Workplace bullying is a problem and is an important organizational and social concern. In 2007, Judy Blando performed a study examining workplace bullying and its effect on job satisfaction and productivity. The research showed how bullying behavior affects a target’s ability to perform their jobs, which can impact the morale of employees and the financial performances of an organization. Prior to beginning actual data collection, a pilot study, or ‘trial run,’ was conducted to ensure the survey materials and procedures were clear and did not evoke any confusion from the participants. The pilot study produced data to validate the proposed research questionnaire. Using Spearman’s rank correlation coefficient or Spearman’s rho, a pilot study can be a tool used to assess how well an arbitrary monotonic function, preserving the given order, could describe the relationship between two variables without making any other assumptions about the particular nature of the relationship between two measurement variables and one ‘hidden’ nominal variable. Spearman’s Rank Correlation compared the pilot study’s results for Workplace Bullying to Namie’s 1998 non-scientific survey data, which was used in the scientific study for the doctoral dissertation Aggressive Behavior: Workplace Bullying and Its Effect on Job Satisfaction and Productivity. The final data in this study found that 75% of participants reported being a target of a bullying or witnessing mistreatment of others sometime throughout their careers.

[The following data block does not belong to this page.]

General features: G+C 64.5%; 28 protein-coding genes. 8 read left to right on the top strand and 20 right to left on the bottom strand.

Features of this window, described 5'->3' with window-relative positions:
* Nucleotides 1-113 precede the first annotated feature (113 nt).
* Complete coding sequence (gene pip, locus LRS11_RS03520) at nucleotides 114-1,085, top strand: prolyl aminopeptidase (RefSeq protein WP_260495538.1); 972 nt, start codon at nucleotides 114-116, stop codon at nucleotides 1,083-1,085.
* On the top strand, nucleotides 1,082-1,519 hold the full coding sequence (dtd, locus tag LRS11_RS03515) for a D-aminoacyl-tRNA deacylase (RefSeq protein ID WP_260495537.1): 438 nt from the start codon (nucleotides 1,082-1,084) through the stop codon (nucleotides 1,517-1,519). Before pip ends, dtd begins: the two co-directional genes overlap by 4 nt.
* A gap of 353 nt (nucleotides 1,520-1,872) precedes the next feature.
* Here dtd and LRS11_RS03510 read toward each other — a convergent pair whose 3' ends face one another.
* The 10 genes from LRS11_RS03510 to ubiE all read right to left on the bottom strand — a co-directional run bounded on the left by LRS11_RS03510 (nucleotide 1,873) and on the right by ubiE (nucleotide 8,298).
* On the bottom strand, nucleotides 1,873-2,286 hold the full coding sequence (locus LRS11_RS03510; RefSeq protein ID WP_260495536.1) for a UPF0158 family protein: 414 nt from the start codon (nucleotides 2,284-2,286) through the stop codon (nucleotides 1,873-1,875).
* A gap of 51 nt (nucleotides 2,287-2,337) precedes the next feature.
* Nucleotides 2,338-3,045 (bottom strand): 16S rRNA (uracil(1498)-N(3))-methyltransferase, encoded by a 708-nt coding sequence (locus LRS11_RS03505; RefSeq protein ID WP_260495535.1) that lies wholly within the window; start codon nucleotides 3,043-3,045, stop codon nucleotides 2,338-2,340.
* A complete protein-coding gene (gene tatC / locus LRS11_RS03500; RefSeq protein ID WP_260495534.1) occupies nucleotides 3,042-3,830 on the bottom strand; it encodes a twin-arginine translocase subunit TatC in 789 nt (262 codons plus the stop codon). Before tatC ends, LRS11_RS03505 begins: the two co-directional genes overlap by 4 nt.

Effective research design requires a researcher to understand research method and its scientific qualities (Coopers & Schindler, 2005), as well as the unique footprint of the researcher perspective (Bentz and Shapiro, 1998). Qualities of the problem and research questions emerge at this intersection for a thorough exploration within the research study. While some researchers depict the development of a research process as a linear one (Coopers & Schindler, 2005, p. 58), this article examines the process as a circular one; one which turns back on itself until optimal clarity is reached. Inquiry properly applied in the development phase of the study can offer a level of clarity in the design of the study which may offer optimal research results. The Elements of Gaze Model offers a model of the relationship between the researcher perspective, the method approach, the problem statement and research questions to be used in research design. The model, together with its inquiry based approach, offers the possibility of clarity of design resulting in superior research outcomes and the understanding which results